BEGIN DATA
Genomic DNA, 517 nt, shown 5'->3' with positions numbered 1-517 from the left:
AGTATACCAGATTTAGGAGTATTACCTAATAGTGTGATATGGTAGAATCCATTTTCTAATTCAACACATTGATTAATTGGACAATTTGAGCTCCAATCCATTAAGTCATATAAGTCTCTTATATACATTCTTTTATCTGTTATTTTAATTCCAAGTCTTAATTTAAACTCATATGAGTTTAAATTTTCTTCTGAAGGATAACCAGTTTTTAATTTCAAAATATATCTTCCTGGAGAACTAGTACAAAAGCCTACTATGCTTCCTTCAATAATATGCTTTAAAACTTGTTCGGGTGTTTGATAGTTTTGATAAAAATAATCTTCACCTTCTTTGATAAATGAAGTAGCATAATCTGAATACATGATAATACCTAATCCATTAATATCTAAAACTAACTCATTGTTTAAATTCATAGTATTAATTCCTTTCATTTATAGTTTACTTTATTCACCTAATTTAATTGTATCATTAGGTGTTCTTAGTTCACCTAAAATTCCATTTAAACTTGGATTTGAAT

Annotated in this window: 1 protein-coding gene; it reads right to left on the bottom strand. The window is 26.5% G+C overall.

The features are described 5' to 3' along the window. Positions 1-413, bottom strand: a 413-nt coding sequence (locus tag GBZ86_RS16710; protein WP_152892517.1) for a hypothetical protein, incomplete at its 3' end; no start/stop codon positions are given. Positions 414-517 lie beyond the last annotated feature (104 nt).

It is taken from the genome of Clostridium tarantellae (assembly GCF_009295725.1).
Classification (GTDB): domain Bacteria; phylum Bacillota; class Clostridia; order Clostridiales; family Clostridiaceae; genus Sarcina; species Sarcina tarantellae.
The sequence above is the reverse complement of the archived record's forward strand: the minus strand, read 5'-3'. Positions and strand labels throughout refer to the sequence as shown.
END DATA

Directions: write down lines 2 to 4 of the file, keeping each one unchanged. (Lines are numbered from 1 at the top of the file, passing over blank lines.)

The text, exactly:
AGTATACCAGATTTAGGAGTATTACCTAATAGTGTGATATGGTAGAATCCATTTTCTAATTCAACACATTGATTAATTGGACAATTTGAGCTCCAATCCATTAAGTCATATAAGTCTCTTATATACATTCTTTTATCTGTTATTTTAATTCCAAGTCTTAATTTAAACTCATATGAGTTTAAATTTTCTTCTGAAGGATAACCAGTTTTTAATTTCAAAATATATCTTCCTGGAGAACTAGTACAAAAGCCTACTATGCTTCCTTCAATAATATGCTTTAAAACTTGTTCGGGTGTTTGATAGTTTTGATAAAAATAATCTTCACCTTCTTTGATAAATGAAGTAGCATAATCTGAATACATGATAATACCTAATCCATTAATATCTAAAACTAACTCATTGTTTAAATTCATAGTATTAATTCCTTTCATTTATAGTTTACTTTATTCACCTAATTTAATTGTATCATTAGGTGTTCTTAGTTCACCTAAAATTCCATTTAAACTTGGATTTGAAT

Annotated in this window: 1 protein-coding gene; it reads right to left on the bottom strand. The window is 26.5% G+C overall.

The features are described 5' to 3' along the window. Positions 1-413, bottom strand: a 413-nt coding sequence (locus tag GBZ86_RS16710; protein WP_152892517.1) for a hypothetical protein, incomplete at its 3' end; no start/stop codon positions are given. Positions 414-517 lie beyond the last annotated feature (104 nt).